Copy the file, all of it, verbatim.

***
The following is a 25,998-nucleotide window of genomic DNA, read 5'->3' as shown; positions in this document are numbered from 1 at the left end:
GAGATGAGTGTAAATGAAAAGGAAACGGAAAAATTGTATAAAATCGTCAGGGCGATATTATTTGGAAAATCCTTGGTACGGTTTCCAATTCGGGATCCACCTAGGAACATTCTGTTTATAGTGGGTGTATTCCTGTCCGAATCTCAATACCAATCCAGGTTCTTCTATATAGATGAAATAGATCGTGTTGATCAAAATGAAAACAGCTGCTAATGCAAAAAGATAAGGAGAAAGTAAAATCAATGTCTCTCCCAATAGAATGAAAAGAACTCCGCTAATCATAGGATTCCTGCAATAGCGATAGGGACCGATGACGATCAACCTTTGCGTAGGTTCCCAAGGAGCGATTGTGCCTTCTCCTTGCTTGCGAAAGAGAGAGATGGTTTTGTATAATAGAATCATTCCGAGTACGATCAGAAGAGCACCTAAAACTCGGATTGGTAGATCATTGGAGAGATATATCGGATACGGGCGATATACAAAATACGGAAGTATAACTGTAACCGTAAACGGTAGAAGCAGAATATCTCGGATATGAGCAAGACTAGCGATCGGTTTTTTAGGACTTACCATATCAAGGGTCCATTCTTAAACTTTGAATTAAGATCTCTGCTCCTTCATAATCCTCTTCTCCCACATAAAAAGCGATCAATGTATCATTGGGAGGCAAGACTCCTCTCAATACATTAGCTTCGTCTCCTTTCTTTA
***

The following is a 25,998-nucleotide window of genomic DNA, read 5'->3' as shown; positions in this document are numbered from 1 at the left end:
GAGATGAGTGTAAATGAAAAGGAAACGGAAAAATTGTATAAAATCGTCAGGGCGATATTATTTGGAAAATCCTTGGTACGGTTTCCAATTCGGGATCCACCTAGGAACATTCTGTTTATAGTGGGTGTATTCCTGTCCGAATCTCAATACCAATCCAGGTTCTTCTATATAGATGAAATAGATCGTGTTGATCAAAATGAAAACAGCTGCTAATGCAAAAAGATAAGGAGAAAGTAAAATCAATGTCTCTCCCAATAGAATGAAAAGAACTCCGCTAATCATAGGATTCCTGCAATAGCGATAGGGACCGATGACGATCAACCTTTGCGTAGGTTCCCAAGGAGCGATTGTGCCTTCTCCTTGCTTGCGAAAGAGAGAGATGGTTTTGTATAATAGAATCATTCCGAGTACGATCAGAAGAGCACCTAAAACTCGGATTGGTAGATCATTGGAGAGATATATCGGATACGGGCGATATACAAAATACGGAAGTATAACTGTAACCGTAAACGGTAGAAGCAGAATATCTCGGATATGAGCAAGACTAGCGATCGGTTTTTTAGGACTTACCATATCAAGGGTCCATTCTTAAACTTTGAATTAAGATCTCTGCTCCTTCATAATCCTCTTCTCCCACATAAAAAGCGATCAATGTATCATTGGGAGGCAAGACTCCTCTCAATACATTAGCTTCGTCTCCTTTCTTTA